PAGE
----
Egypt’s Education Minister Tarek Shawki announced on Tuesday the results of the final exams of the high school certificate, known as “Thanaweya Amma”, as well as the names of its top-top-ranking students whom for the first time since more than three decades did not achieve a GPA of 100 percent.
The past year’s results saw 39 students achieve the full mark of 100 percent. However, this year only 20,190 students went over the bar of 90 percent in the GPA compared to more than 90,000 students last year, Shawki told a press conference in Cairo.
Shawki added that the success rate among Egypt's Thanaweya Amma students in the academic year 2020/21 is 74 percent, less than 81.5 percent in the year 2019/20.
The grades of students this year are significantly lower than those of the previous years, the minister said, which also lowers the minimum GPA requirement for university admission.
A statement by the Higher Education Ministry announced that the minimum grades required for applying for first stage faculties are 88.41 percent for the science section, 80 percent for the mathematics section and 65.73 percent for the literature section.
Roughly 650,000 high school students took the Thanaweya Amma exams this year. Scores in the competitive nationwide exams determine which university and faculty students can attend, if any.
Back to Normal grades
Minister Shawki said this year’s exams were “the first real tests to measure the levels of understanding, application and analysis,” following a shift from the culture of memorising for exams.
Renowned education expert Dr. Kamal Moughteeth believes the grades of Thanaweya Amma returned to normal after three decades of “madness”.
“It all started with late education minister Hussein Kamel Bahaa El-Din and his Thanaweya Amma systems that made the grades hit the ceiling without any use for the students,” Moughteeth told Ahram Online.
One of the longest serving education ministers Egypt has ever had, Bahaa El-Din changed the whole system of Thanaweya Amma and its grading several times during his term under Mubarak’s era from 1991 till 2004.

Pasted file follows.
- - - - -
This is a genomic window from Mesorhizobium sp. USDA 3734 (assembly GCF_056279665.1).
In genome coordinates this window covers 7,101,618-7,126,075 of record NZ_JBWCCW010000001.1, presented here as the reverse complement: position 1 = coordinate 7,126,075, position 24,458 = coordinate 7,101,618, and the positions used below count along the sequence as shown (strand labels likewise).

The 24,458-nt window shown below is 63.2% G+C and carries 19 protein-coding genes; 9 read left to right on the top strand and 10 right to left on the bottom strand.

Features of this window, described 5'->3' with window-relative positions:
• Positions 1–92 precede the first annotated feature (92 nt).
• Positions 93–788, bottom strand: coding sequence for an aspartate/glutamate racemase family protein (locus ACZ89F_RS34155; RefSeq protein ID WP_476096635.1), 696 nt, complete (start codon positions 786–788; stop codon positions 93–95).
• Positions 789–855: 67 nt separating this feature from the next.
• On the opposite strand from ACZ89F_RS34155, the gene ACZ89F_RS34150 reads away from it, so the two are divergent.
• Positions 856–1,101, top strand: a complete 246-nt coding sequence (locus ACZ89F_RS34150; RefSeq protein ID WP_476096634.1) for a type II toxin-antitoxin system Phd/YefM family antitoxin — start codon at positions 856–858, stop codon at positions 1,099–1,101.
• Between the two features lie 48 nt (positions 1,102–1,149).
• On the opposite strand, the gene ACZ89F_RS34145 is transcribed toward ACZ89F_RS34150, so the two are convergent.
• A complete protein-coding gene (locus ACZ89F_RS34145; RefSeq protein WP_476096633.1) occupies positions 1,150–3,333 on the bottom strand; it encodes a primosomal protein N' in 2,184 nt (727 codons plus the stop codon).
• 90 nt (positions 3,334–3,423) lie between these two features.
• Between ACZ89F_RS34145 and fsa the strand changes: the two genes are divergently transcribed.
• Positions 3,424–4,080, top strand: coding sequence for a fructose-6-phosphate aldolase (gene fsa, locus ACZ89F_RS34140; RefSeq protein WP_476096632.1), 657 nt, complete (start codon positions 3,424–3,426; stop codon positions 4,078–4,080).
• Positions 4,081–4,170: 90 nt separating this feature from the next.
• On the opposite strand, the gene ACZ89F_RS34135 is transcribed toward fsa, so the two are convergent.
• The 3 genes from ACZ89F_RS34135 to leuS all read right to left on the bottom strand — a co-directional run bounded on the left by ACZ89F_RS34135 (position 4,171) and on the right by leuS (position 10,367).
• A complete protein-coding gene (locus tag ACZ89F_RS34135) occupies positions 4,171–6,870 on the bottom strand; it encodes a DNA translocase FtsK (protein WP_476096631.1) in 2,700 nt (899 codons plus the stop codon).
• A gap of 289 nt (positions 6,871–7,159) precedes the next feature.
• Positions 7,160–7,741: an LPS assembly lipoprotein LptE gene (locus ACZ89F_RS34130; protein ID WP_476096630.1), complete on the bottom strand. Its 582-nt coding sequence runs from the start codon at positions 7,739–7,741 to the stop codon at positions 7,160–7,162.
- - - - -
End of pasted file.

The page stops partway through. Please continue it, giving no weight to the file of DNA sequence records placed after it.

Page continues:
Bahaa El-Din once introduced an “enhancement system” which allowed the students to improve their grades by setting for a second-trial exam in 1994. Starting from there, the GPA went up to 100 percent and 101percent, which led universities and faculties in the country to raise the minimum GPA requirement for their admission.
“Even Einstein himself would not have got 100 percent GPA if he had exams in different subjects, he may get it in physics and math but would not get it in history and language,” Moughteeth said.
The systems of Bahaa El-Din were criticised by university professors for a long time as those schemes depended on memorisation and do not reflect true learning by the students.
“Those normal numbers in GPA which we have this year are the students’ capabilities of understanding and not their abilities of memorisation if we think about it, those grades in the past were unbelievable and ridiculous,” the veteran expert added.
It is worth mentioning that this is the second year students have examined during the coronavirus pandemic.
Professor Hassan Shehata of teaching methodology in Ain Shams University and an education expert believes that this noticeable decline in the GPA reflects the real potential of the students and not that fake superiority of the “100 percent GPA culture.”
“This year we witness the end of that fake 100 percent GPA era, we have students who can think and not memorize the textbooks and the questions of the special tutors’ lessons that created that era,” He told Ahram Portal.
Shehata believes that the 2020/21 results showed the real level of understanding of the students.